A recent preliminary report by the Governors Highway Safety Association showcased a worrisome statistic. According to the report, pedestrian deaths increased by 21% in 2021 as compared to the year before. Non-pedestrian fatalities rose 13% in the same period.
In one respect, this alarming increase was part of bigger trends. Overall traffic fatalities have been on the rise as well, and marked their highest number in 16 years in 2021, according to the National Highway Traffic Safety Administration. However, it seems striking that the number of pedestrians killed in traffic accidents outpaced other traffic-related fatalities in Pennsylvania.
Safety advocates and lawmakers are trying to figure out what’s going on with pedestrian safety. They have several theories.
Before we discuss the theories, it’s important to note that the recent statistics come from a couple of highly unusual years. In 2020, an unprecedented crisis led many people to work from home and limit their travel. This presented a sudden change in the amount of driving that year, which was reflected in the statistics.
Estimating the amount of driving on the state’s roads, the Pennsylvania Department of Transportation calculated that vehicles in Pennsylvania traveled 102.8 billion miles within the state in 2020. The same year, the state recorded 1,129 traffic deaths. This meant the DOT recorded about 1.1 deaths per 100 million vehicle miles traveled. This was the lowest fatality rate recorded since Pennsylvania started keeping records in 1935.
Given that background, it’s understandable that fatalities would rise in 2021. As the economy slowly started reviving and people started resuming their old driving habits, it makes sense that accidents and fatalities would increase.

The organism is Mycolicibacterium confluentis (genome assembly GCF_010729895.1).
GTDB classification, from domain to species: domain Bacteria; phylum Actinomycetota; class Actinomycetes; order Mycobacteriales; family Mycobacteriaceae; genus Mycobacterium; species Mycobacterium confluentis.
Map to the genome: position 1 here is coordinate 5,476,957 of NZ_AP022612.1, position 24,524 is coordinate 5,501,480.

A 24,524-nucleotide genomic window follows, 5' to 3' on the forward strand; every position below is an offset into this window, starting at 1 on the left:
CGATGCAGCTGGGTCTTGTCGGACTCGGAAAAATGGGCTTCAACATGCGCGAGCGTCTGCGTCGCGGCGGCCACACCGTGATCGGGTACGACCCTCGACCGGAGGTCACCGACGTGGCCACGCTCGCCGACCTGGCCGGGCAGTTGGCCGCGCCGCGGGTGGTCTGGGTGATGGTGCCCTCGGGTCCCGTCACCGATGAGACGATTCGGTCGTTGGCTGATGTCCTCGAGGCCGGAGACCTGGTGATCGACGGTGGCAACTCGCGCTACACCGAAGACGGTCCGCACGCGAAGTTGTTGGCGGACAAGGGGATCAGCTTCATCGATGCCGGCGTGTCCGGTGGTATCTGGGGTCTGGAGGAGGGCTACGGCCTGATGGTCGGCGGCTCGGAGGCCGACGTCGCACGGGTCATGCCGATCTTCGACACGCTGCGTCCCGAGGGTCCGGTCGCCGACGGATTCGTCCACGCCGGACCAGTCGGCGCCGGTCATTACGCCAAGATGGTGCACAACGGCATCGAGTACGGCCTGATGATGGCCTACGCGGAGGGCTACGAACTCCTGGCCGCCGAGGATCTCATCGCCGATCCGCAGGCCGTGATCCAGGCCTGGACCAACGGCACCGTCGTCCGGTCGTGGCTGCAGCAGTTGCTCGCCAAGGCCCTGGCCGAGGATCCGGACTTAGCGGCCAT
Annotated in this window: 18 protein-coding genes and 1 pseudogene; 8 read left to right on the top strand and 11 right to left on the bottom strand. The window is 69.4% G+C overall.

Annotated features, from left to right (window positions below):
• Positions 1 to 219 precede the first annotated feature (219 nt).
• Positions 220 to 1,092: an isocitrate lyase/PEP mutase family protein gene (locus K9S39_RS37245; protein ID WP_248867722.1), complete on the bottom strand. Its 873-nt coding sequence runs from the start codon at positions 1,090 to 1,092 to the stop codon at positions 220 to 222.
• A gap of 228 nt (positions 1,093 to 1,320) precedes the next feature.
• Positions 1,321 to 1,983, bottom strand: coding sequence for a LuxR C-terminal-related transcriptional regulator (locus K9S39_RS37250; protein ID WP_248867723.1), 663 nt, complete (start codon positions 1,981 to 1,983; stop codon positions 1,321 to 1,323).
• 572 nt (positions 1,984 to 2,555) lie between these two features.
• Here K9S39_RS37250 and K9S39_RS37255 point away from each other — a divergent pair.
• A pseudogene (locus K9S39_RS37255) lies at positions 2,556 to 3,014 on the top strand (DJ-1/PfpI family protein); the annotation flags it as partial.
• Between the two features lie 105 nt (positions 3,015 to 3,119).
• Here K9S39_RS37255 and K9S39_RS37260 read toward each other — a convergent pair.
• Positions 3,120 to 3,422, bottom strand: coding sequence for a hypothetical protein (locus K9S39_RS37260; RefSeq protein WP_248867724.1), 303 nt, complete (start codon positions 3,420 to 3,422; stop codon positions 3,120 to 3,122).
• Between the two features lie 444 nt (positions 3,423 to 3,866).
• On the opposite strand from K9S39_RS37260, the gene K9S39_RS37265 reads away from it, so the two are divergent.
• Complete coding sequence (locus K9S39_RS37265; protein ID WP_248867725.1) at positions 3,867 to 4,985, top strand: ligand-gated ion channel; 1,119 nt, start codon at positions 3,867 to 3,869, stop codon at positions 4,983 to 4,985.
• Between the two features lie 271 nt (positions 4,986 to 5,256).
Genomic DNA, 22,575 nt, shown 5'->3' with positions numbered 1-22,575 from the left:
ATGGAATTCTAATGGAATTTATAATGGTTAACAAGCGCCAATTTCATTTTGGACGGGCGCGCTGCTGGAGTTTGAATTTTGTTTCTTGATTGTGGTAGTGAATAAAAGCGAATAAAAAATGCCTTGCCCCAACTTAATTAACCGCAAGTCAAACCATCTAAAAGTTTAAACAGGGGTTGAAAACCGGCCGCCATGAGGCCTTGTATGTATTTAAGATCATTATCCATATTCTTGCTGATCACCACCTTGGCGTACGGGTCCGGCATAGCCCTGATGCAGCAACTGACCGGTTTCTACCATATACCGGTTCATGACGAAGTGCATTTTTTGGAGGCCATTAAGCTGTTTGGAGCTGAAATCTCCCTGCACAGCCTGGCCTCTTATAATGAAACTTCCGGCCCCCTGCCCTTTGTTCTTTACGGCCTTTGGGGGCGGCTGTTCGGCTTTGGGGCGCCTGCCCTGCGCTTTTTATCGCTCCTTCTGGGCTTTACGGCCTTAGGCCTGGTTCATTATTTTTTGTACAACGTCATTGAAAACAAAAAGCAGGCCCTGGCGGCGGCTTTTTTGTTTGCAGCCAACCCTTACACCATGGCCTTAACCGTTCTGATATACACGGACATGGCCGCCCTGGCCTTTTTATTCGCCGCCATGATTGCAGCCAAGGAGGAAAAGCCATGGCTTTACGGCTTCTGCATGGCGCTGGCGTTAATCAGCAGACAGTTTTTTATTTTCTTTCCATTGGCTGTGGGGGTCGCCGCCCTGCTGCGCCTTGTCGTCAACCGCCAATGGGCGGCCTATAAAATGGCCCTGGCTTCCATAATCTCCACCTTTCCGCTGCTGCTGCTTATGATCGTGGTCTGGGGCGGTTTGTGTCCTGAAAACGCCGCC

However, this does not explain why pedestrian deaths appear to be increasing more quickly than other traffic deaths.
Researchers say there are probably many reasons behind the increased dangers for pedestrians in Pennsylvania. One is that more people are living in suburbs and exurbs where, compared to cities, roadway design is less pedestrian-friendly. But cities and pedestrian-friendly roadway features don’t always help. Statistics from 2019 show that 44% of pedestrian deaths occurred in crosswalks and 47% were in cities.
Another leading theory lays the blame on the popularity of SUVs and large pickup trucks. These vehicles are higher up than many sedans, which can interfere with a driver’s ability to see pedestrians. They’re also much heavier, meaning that a collision with a pedestrian carries more force.
Cars and trucks today have many safety features that can protect the occupants in a crash, but pedestrians have no such protection. If a pedestrian is struck by a heavy SUV or truck at even a moderate speed, they are highly likely to suffer serious injury.
Statistics and big trends can seem very far away, but when a pedestrian or bicycle accident happens to you or someone you love, it’s all very personal. You will face massive medical expenses and other losses. To learn about how the law many apply to their case, the injured and their families can speak with an attorney who has experience in personal injury law.